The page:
He’s also been with the AFN through its long decline in public opinion and will be associated with that decline, whether warranted or not. He’s still campaigning on having been around in 1992 when Ovide Mercredi led the AFN’s charge to ensure that the inherent Aboriginal right to self-government would be enshrined in the Charlottetown Accord, an accord that was eventually defeated in a public referendum.

The third candidate, Jourdain, is Anishnaabe from Lac La Croix, Ontario. The former Treaty 3 grand chief was voted out, after almost five years as leader, by the vast majority of chiefs at a Treaty 3 National Chiefs Assembly in 2004, after he was charged with sexually assaulting an employee. These charges were later dropped when the alleged victim did not show up to the first day of the trial and could not be located by police. Jourdain was also convicted of drinking and driving the same week he left office in 2004, and he admitted to the assembly, “I am an alcoholic” and “I have got difficulties with alcohol.”

He is currently suing the Ontario Provincial Police and his accuser for upwards of $2.5 million for negligent investigation, malicious prosecution and defamation. Despite this, Jourdain has maintained the support of his home community and was elected chief from 2006 until 2011, before going on to work as a consultant for a power company. A latecomer to the race for national chief, Jourdain has not presented a formal platform publicly and he did not attend the all-candidates forum in October in B.C.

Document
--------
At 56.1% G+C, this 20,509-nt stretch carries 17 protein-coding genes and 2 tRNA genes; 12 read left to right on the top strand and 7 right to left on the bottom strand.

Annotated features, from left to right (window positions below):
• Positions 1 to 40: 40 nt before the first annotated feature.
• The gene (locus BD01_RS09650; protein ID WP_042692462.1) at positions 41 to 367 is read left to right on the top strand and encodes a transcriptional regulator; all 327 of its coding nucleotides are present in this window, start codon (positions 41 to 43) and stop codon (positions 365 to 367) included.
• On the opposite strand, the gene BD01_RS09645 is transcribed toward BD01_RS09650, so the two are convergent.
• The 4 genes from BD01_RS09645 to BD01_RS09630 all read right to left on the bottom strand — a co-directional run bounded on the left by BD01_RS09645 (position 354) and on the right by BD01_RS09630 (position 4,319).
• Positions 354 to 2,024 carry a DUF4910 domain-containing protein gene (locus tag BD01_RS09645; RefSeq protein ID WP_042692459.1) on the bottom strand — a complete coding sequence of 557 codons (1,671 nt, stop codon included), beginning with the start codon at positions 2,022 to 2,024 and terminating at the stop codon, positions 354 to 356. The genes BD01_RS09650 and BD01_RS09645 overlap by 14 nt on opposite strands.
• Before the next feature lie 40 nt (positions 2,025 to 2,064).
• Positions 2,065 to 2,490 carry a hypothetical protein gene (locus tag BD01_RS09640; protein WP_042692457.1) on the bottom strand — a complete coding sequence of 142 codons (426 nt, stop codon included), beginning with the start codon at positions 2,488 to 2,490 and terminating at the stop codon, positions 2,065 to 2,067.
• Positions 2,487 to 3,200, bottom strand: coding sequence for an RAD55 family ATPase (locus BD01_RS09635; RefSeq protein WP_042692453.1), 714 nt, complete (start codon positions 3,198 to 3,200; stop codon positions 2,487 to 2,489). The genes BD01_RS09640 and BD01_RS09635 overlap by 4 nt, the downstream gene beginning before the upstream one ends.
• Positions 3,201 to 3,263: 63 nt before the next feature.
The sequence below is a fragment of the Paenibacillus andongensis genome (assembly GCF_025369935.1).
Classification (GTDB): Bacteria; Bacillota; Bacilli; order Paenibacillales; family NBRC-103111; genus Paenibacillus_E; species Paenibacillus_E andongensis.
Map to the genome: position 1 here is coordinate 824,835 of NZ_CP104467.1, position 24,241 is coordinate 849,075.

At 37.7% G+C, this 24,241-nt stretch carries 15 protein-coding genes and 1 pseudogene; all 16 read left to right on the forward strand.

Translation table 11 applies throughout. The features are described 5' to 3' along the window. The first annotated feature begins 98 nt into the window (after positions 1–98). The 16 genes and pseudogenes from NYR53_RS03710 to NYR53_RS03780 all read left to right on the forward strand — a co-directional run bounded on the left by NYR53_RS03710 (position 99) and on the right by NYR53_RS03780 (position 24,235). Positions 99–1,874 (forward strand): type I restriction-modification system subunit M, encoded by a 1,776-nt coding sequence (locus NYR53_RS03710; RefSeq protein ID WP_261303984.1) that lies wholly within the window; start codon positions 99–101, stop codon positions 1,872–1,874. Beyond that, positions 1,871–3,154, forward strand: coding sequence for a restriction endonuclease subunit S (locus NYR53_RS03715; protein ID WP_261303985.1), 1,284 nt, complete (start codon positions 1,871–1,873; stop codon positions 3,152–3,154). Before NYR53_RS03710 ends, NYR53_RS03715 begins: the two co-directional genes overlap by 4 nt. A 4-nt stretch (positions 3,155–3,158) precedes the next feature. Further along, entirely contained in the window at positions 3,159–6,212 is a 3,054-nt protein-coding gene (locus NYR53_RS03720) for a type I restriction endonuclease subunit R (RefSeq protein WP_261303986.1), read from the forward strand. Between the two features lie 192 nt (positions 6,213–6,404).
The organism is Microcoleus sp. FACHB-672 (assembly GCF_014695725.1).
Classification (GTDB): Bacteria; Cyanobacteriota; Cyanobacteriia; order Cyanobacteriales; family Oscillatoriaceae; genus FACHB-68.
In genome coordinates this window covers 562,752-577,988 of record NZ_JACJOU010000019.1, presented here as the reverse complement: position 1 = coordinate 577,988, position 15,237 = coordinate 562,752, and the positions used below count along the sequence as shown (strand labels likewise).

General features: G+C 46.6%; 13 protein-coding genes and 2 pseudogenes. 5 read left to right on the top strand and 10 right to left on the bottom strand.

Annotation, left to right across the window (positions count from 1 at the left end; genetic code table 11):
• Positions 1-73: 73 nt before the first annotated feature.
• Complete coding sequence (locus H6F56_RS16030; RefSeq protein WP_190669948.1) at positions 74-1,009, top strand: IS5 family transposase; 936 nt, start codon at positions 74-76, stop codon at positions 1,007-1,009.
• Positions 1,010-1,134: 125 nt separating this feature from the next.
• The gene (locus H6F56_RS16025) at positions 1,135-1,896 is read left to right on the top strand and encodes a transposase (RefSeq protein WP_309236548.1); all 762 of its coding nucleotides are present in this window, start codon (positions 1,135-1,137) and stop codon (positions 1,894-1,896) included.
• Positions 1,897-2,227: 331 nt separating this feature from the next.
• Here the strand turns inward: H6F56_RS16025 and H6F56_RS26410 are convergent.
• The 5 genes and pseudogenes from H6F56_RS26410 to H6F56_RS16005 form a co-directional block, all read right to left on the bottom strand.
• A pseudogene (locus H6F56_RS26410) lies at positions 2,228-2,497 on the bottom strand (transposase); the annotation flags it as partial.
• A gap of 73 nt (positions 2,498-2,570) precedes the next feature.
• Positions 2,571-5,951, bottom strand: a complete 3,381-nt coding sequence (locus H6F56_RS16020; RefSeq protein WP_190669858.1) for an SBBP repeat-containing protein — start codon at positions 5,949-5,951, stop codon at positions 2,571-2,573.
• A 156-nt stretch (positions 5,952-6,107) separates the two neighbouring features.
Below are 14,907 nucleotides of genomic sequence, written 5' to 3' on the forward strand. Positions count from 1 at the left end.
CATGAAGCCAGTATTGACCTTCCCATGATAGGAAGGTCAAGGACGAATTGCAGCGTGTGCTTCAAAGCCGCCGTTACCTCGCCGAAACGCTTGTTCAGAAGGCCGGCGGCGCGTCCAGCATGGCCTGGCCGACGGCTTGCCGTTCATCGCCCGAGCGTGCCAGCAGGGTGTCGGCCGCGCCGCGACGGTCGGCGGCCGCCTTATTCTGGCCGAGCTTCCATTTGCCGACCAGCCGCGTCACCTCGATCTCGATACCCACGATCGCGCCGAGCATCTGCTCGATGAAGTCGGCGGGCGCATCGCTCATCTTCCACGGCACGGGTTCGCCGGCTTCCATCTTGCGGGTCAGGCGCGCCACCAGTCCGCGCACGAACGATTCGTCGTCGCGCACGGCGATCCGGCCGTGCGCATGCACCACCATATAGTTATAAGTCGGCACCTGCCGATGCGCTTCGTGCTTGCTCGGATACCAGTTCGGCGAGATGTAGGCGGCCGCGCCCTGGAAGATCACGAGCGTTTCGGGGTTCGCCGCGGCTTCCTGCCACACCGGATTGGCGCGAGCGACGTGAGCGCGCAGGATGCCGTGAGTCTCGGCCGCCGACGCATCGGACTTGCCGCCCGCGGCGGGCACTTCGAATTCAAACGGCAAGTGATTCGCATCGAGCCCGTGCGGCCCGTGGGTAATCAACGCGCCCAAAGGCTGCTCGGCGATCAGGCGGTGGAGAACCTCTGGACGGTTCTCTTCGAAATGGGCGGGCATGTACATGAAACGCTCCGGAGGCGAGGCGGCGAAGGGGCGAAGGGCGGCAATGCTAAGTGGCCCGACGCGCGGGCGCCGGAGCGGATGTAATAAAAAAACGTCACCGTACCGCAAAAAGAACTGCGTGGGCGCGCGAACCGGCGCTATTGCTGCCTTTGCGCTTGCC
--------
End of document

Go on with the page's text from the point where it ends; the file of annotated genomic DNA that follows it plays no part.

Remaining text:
Plea to grassroots

Although Jourdain was not part of the forum discussion regarding the renewal of the AFN, he did comment in an interview with the CBC this week that if elected he would restructure the organization to include the grassroots and give people the right to vote in AFN elections. But he didn’t say how he would make this happen. This is a large promise given such a major change in election structure has never been supported by First Nations leadership, although the grassroots have pressed for it many times.

This is a large promise given such a major change in election structure has never been supported by First Nations leadership.

In October at the forum, Picard noted that in the past the AFN was able to work towards a common goal at the national level, but at the local level a lack of unity has impacted the organization’s ability to move forward. He also suggested that the AFN needs to get “our people involved” in a process of renewal, but then backtracked, offering up excuses about the AFN executive still needing to be realistic about how this can happen.

Bellegarde spoke directly to a solution in which the national chief would work as part of a team and noted that he would encourage the involvement of First Nations people at all levels to work towards the renewal of the organization, which has been called for since 2005 in a series of recommendations put forth in a report by the AFN Renewal Commission.

Throughout his speech at the all-candidates forum, Bellegarde repeated the point that he gets things done, but he doesn’t get anything done on his own.

If the AFN is to become relevant again, if the chiefs in assembly are to be unified, it will be by a leader who is respected and who is willing to build bridges — and teams, because, as the old adage states, united they stand, but divided they fall.

The AFN election for national chief will take place at a special chiefs assembly in Winnipeg, Manitoba, Dec. 9 to 11.